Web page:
Gulfstream Park opened for another season of racing on January 3 with some changes. The biggest one facing you is for the first 10 weeks, racing will be conducted six days a week.
What I like about Gulfstream's meet every year are maiden special weight events for three-year-olds, turf racing and stakes races. The day-to-day fare of cheap claimers leaves me and my bankroll cold, so there are weekdays when the pickings are slim.
Maiden races start out extremely strong and then get weaker as the months go by. A January maiden is much tougher than a March maiden since trainers are in a rush to see if their young horses have classic abilities. With time running out, the first month of maiden races are the best and then it tails off.
Turf racing is frequent and, if they are going to fill races six days a week, the course is going to be used hard. Despite everything that the track has been saying, there is still uncertainty about filling all the stalls. If the weather is as good as last year, things should be okay. If they get a rainy winter, it could get ugly.
Gulfstream's turf course is as wide as two turf courses and the position of the temporary rail is critical. On Opening Day, it was set at 84 feet which I have found gives the deep closers a chance to rally wide. When the rail is taken down completely, inside, tactical speed has a big advantage. Otherwise, the rail is placed in 12-foot increments out to 84 feet. Running times are extremely fast.
With the exception of five-furlong, turf sprints, speed does not do that well on Gulfstream's lawn going two turns. According to BRIS's Track Bias Stats -- found at the end of each race in your Ultimate Past Performances -- 29 percent of the five-furlong, turf sprints were won gate to wire and the speed bias was 65%.
However, at the three main distances around two turns, speed does not do as well. Last year, there were 53 races run at a mile on the turf and only 13 percent were won gate to wire. The speed bias for one-mile turf races was 42 percent. Of the 114 races run at 1 1/16 miles on the turf, only 14 percent were won gate to wire and the speed bias was 46 percent. Going 1 1/8 miles on the turf showed no variance. Of the 42 races run at nine furlongs on the turf, only 12 percent were won gate to wire and the speed bias was 45 percent.
The Gulfstream Park main track tells a different story. Of the 164 races run at six furlongs on the main track, 35 percent were won gate to wire and the speed bias was an incredible 80 percent. You have to go to a bull ring like Great Lakes Downs to find a similar speed bias. Of the 82 races run at 6 1/2 furlongs, 29 percent of them were won gate to wire and the speed bias was 73 percent. Of the 31 races run at seven furlongs, 26 percent of them were won gate to wire and the speed bias was 73 percent. And, of the 176 races run at the one-turn, one-mile distance, 30 percent of them were won gate to wire and the speed bias was 74 percent. For all sprint races on the Gulfstream main track, the average distance the winner was behind after the first quarter mile was run was only 1.4 lengths. It pays to be up near the lead.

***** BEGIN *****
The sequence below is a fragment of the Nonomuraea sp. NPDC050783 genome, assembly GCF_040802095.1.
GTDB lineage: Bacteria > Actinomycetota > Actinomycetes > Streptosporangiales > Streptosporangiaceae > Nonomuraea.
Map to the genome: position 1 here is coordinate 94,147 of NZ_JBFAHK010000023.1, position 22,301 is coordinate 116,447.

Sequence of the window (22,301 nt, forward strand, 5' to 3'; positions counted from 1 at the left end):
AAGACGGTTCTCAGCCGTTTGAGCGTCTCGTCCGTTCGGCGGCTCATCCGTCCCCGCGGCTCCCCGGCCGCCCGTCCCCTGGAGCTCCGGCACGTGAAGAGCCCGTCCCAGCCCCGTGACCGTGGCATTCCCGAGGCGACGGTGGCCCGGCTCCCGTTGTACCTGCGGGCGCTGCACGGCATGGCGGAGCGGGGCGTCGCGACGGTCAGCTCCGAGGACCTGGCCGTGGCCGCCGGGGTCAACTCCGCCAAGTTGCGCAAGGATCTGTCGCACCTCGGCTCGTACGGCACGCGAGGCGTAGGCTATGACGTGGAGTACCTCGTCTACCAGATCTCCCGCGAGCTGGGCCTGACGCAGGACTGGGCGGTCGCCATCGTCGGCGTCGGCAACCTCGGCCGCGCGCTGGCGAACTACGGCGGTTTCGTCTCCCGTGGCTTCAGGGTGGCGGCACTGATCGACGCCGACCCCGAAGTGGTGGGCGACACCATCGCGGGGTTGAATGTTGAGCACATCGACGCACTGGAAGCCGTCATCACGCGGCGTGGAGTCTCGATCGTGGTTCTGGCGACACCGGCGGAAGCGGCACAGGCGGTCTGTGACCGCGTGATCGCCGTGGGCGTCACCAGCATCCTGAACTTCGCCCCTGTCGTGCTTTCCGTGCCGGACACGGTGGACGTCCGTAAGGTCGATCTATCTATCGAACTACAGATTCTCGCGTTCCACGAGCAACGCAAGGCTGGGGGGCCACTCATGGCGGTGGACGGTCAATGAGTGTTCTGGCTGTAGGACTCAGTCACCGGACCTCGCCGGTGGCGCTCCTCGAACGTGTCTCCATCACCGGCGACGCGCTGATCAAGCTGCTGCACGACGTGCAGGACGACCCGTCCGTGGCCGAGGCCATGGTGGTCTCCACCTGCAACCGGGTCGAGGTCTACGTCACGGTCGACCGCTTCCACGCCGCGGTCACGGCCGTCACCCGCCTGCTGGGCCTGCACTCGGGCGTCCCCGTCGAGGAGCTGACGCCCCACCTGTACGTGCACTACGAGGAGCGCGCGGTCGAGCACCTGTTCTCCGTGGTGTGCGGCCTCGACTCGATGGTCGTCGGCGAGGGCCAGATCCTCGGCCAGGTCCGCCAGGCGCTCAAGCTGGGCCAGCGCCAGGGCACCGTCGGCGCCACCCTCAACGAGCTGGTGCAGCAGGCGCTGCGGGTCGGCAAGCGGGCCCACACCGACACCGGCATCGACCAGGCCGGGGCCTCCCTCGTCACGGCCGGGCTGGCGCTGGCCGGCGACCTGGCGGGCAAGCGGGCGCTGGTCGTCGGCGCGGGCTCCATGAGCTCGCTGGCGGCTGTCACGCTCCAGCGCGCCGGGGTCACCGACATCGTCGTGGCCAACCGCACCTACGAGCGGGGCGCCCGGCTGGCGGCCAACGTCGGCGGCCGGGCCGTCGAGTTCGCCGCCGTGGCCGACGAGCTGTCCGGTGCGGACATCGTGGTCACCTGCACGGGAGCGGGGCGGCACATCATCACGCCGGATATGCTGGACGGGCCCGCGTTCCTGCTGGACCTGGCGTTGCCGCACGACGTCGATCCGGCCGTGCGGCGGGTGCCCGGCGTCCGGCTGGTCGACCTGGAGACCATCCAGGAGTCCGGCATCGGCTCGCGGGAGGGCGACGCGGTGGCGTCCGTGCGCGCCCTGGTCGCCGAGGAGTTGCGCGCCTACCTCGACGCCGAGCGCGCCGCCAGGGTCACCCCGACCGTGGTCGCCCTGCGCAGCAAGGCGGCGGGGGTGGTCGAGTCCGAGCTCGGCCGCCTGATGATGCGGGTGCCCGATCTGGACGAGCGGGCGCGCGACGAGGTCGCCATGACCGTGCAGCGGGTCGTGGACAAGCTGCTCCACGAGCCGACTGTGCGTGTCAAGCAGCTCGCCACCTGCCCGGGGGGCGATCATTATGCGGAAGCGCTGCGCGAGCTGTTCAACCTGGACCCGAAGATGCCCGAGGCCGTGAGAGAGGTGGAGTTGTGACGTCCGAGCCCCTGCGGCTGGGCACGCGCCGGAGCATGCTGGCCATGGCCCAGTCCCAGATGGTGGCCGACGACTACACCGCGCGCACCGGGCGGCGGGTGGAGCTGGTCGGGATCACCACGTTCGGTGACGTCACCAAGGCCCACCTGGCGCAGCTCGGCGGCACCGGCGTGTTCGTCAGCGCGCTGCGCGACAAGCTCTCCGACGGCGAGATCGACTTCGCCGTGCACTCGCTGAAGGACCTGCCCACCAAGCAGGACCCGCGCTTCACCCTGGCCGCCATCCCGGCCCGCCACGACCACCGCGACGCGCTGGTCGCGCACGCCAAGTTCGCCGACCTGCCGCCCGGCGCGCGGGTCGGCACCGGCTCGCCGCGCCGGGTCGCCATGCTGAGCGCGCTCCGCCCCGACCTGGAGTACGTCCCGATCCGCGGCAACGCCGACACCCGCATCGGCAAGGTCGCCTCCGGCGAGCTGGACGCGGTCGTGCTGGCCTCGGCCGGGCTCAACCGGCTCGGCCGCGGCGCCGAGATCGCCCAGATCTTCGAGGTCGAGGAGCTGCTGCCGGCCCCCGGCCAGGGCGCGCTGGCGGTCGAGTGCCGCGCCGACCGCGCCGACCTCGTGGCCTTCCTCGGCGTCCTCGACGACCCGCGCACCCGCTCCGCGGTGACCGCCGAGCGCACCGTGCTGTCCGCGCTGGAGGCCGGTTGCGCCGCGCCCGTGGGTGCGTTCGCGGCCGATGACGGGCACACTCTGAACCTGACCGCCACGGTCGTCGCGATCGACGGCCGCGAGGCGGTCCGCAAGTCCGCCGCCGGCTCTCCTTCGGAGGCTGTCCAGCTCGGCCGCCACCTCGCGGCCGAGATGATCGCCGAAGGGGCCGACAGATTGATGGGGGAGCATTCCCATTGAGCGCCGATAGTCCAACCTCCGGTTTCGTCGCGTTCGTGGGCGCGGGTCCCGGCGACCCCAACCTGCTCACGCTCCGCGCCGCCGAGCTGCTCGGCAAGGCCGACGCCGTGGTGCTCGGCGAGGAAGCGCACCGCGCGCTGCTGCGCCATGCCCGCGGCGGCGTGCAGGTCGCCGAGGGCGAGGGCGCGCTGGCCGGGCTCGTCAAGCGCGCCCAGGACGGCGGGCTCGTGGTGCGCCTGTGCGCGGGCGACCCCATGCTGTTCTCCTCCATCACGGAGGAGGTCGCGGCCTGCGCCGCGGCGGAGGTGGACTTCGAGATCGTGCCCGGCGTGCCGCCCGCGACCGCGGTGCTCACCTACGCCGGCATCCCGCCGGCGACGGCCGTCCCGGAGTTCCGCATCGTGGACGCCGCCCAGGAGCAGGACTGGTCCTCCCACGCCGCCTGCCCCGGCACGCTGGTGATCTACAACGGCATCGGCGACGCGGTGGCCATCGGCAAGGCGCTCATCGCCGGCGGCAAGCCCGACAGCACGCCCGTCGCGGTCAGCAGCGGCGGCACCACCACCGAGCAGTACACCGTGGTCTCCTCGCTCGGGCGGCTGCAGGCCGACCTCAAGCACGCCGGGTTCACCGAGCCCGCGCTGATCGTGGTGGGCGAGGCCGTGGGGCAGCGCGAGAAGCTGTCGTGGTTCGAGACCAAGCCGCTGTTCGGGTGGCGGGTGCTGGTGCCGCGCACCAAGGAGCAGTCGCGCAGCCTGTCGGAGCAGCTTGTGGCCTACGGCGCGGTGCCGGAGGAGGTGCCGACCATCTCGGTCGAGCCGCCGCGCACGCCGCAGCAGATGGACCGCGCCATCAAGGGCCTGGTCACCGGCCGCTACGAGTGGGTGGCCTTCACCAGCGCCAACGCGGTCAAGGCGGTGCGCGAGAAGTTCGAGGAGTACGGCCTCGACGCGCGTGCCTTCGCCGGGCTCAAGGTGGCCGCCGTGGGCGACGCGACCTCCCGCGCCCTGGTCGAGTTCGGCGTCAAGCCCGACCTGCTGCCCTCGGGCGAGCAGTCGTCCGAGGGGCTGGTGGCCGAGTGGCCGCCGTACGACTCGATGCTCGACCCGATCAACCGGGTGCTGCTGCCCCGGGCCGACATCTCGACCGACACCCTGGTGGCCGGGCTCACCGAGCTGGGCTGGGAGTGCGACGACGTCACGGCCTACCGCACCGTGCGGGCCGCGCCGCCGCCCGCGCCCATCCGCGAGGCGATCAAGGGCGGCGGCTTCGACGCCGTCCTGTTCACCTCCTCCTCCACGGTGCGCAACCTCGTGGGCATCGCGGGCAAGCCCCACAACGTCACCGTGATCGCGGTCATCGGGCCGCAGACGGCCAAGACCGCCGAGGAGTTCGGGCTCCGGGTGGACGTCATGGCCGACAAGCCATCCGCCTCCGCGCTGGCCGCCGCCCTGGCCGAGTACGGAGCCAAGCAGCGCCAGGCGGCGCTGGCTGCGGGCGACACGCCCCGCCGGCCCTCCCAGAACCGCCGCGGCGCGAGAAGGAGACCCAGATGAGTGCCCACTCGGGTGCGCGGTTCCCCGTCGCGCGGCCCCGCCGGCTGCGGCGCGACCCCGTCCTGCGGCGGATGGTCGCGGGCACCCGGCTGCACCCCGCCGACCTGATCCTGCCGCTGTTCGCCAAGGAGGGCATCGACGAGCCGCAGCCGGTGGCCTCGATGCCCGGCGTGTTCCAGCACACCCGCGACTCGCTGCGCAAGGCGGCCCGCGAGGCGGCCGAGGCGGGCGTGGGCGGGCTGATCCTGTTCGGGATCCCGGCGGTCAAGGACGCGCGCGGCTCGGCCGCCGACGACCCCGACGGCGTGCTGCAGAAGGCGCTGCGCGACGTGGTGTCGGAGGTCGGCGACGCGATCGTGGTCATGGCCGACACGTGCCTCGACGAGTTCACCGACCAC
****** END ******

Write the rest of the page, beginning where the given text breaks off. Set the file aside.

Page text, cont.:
Can you imagine the outcry if this was a synthetic racing surface and it had such a pronounced bias? Synthetic racing surface critics pounded Del Mar's Polytrack this summer yet where are they with Gulfstream's main track? Just like a speed horse was at a big disadvantage trying to go two turns on Del Mar's main track, horses trying to rally off the pace are at an equal disadvantage in sprint races on Gulfstream's main track.
Two-turn main track races begin at nine furlongs and the speed bias is a bit less. Of the 42 races run at nine furlongs on the main track, only 14 percent of them were won gate to wire but the speed bias was 62 percent. With a short run into the first turn, inside posts have a big advantage.
One tool that BRIS provides that should help you handicap the numerous three-year-old maiden races at Gulfstream is the Ultimate Past Performance file called "Kentucky Derby Only." It has the lifetime past performances of 373 newly-turned three-year-olds, listed in alphabetical order, and serves as a quick reference point when gauging horses that show up in the running lines of horses running now.
For instance, in Friday's third race, OUR HONOR (Double Honor) exits a race at Churchill Downs on November 24 where he ran fourth. The winner that day, Denis of Cork (Harlan's Holiday), was a first-time starter that rallied from far back to win going away while covering the seven furlongs in a very fast 1:22 2/5 and earning a BRIS Speed rating of 95.
The runner-up that day was Stungbythestorm (Vindication), who was a very impressive maiden winner on Tuesday in his two-turn debut at Fair Grounds. Trained by Steve Asmussen, who finished the year with a flourish and wound up the nation's leading trainer by wins, Stungbyastorm broke from post 12 against a very strong group of maidens and dominated despite being wide every step. His final time of 1:46 for the 1 1/16 miles was very good and his win makes Denis of Cork's form look even better and indicates Our Honor has a chance in Friday's 3RD race.
Also in Friday's 3RD race at Gulfstream, RAPID MON (Maria's Mon) was an even third in his well-bet career debut for John Kimmel at Aqueduct last month. The winner that day, Southern Terminus (More Than Ready), was a first time starter that won by five lengths for Todd Pletcher that cost $300K as a yearling.
BRIS updates this file daily and it's worth re-loading to have the latest workouts and early races from this year that will show up. It might not help you pick a Kentucky Derby (G1) winner, but it should enable you to reference who the competitors are as each race is run along the road to the first Saturday in May.
Dick Powell, Brisnet
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